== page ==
SPLIT: $3m CBD project drives wedge in Gympie council
THE planned $3 million beautification of Upper Mary St has caused a rift within Gympie Regional Council, with two councillors asking if the project can be scrapped.
Councillor Bob Fredman said the project was a "worry” and questioned if the council could return the $1.5 million Federal Government grant and find a better use for the ratepayers' money.
Since 2013, $155,000 has been spent on the project, including $90,000 for the detailed designs used to secure Federal funding. Another $97,000 is still budgeted as part of a contract to finish the detailed design documents.
Cr Fredman said the lack of underground power was a concern given it was part of the original project floated in 2015, and could still happen in the future. It was not his only concern either. "I'm not a fan of putting trees in Upper Mary St,” he said, adding that the $1.5 million "won't make the street any flatter” either.
"It will still be a bugger to walk up,” he said.
- $3.5m in upgrades headed to Gympie CBD
- Council set to consult local businesses on Mary St upgrades
- 21 things coming to Gympie
Cr Hilary Smerdon also queried what the benefit to the community would be.
Mayor Mick Curran defended it as work the council needed to do ahead of the bypass opening.
And it was "past the point of no return” when it came to the question of ditching it, he said.
If they did, Cr Curran said,"common sense” said the council could "kiss goodbye” to their chances of receiving future Federal funds.
According to Wide Bay MP Llew O'Brien, while the council would lose that $1.5 million if it returned the money there would be no long-term repercussions.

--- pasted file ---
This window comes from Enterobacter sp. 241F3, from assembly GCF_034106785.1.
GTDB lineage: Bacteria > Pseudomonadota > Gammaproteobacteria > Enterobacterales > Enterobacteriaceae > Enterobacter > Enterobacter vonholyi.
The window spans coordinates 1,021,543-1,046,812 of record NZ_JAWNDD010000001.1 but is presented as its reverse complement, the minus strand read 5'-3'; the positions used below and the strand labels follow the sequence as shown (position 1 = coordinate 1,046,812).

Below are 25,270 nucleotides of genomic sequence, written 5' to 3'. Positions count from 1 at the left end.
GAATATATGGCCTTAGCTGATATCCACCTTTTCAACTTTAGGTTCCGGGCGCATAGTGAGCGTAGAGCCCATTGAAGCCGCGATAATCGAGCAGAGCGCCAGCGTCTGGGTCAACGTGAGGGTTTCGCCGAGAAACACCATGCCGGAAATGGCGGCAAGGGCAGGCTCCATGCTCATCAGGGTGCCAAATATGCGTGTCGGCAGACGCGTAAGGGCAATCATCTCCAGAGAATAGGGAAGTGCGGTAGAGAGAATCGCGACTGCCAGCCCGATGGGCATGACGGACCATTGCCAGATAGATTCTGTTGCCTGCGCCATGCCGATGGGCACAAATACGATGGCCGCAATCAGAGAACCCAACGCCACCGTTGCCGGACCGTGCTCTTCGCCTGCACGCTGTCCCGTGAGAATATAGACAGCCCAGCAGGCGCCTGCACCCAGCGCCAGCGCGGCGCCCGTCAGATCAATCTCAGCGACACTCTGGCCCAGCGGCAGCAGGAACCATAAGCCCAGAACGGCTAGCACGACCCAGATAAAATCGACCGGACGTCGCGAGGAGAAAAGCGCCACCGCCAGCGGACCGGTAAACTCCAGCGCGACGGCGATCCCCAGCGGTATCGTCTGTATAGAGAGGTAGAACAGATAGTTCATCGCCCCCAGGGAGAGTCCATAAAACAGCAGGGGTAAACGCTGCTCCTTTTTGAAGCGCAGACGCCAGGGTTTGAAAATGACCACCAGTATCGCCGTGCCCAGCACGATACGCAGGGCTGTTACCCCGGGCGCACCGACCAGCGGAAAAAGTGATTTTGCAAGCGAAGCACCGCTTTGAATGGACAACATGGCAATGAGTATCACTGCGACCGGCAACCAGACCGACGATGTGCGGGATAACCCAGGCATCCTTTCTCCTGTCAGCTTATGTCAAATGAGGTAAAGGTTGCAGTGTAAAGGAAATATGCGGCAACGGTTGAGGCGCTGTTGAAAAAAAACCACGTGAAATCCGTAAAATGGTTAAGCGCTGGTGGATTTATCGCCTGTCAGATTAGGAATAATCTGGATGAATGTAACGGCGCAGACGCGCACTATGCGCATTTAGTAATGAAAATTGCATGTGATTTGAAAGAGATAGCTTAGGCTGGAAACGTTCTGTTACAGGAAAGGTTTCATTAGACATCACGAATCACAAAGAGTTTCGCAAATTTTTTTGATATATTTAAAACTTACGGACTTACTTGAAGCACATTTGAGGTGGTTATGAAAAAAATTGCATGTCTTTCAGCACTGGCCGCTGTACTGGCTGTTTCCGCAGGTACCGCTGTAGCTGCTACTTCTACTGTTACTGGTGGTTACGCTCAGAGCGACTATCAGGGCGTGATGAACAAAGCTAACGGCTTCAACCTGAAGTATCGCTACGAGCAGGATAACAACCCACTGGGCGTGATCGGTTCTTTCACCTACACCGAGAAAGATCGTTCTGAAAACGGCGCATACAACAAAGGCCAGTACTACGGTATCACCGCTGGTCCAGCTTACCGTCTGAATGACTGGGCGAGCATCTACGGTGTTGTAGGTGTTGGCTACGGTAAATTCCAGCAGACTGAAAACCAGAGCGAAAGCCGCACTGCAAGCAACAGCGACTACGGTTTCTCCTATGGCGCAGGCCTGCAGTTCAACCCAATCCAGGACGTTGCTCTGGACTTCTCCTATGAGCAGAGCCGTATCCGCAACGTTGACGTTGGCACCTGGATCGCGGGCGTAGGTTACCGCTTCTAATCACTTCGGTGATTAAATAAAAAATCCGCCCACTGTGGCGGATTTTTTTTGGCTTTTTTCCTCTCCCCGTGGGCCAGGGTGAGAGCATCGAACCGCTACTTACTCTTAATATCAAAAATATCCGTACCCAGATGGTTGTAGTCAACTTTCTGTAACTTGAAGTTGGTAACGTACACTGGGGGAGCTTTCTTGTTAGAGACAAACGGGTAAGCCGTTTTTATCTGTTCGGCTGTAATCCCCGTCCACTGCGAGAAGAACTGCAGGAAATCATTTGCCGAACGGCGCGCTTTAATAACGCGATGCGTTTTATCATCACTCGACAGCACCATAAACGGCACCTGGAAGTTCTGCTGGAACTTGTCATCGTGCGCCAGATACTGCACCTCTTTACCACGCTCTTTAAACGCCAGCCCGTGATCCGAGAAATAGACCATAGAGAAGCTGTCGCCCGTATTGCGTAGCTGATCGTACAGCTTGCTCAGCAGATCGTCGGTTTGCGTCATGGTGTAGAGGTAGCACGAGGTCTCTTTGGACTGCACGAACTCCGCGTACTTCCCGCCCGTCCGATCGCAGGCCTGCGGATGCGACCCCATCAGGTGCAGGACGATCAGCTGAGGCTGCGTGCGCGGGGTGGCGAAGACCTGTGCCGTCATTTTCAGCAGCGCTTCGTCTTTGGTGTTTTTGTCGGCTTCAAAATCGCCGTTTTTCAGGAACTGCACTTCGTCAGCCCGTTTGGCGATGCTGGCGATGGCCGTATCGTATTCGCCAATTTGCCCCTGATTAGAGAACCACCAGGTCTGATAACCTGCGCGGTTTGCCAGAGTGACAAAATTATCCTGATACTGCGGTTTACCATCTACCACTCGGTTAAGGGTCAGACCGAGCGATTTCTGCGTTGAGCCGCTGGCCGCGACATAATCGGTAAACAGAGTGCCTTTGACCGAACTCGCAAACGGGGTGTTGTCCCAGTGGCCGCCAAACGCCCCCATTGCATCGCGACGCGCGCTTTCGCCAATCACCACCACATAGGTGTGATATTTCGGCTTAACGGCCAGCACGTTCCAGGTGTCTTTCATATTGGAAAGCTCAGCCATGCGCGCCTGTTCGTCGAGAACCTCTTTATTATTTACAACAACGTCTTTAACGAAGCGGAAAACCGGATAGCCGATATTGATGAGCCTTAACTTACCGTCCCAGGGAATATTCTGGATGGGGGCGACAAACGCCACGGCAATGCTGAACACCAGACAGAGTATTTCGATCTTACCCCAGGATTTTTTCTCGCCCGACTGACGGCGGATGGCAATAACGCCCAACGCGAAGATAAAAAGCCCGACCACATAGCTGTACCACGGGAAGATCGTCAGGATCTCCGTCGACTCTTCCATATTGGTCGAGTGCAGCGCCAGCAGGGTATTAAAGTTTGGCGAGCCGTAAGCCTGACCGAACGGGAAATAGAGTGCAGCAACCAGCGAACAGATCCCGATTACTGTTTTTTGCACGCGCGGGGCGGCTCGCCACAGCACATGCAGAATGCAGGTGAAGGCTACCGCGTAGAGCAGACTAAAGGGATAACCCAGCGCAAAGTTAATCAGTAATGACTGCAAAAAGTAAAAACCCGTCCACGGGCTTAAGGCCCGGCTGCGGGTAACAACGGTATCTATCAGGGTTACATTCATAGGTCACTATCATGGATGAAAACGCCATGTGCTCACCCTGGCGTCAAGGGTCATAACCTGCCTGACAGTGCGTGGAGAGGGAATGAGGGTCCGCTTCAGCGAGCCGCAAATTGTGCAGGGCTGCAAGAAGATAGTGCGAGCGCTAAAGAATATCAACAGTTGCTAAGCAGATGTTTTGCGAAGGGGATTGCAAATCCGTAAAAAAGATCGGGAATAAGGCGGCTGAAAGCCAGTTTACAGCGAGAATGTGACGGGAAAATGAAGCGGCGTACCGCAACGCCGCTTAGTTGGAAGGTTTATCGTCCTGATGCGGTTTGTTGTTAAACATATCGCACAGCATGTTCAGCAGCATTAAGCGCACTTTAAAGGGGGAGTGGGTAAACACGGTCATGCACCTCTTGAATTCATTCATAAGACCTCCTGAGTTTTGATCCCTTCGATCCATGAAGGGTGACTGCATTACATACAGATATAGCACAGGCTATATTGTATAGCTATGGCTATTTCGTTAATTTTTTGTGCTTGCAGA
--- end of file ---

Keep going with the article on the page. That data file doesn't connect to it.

"In terms of future applications it won't have any effect,” Mr O'Brien said.
"Applications are judged their merit and strength.
"It's treated on a case-by-case basis.”
Asked about this position, Cr Curran said returning the funding would still be "detrimental”.
"Appreciating and respecting Llew O'Brien's comments, council would not be acting responsibly and I still believe it would be detrimental to the relationship council has worked hard to develop with the Federal Government,” he said.
He said the council must still be mindful of the extensive consultation and work already done. "We would be breaking the trust with local business to abandon the project without due cause.”
The effect on businesses was also a bone of contention.
Cr Glen Hartwig said he had been approached by two people over the potential inconvenience of the work on businesses if it was done the "same way we did Smithfield St”.
"It's when these things drag on... a lot of those businesses will shut,” he said.
Deputy Mayor Bob Leitch said the council was going back to consult with businesses, and any who were worried about the work should speak up.
"They're the conversations they should be having,” he said.
"Make sure you voice these opinions to the planners.”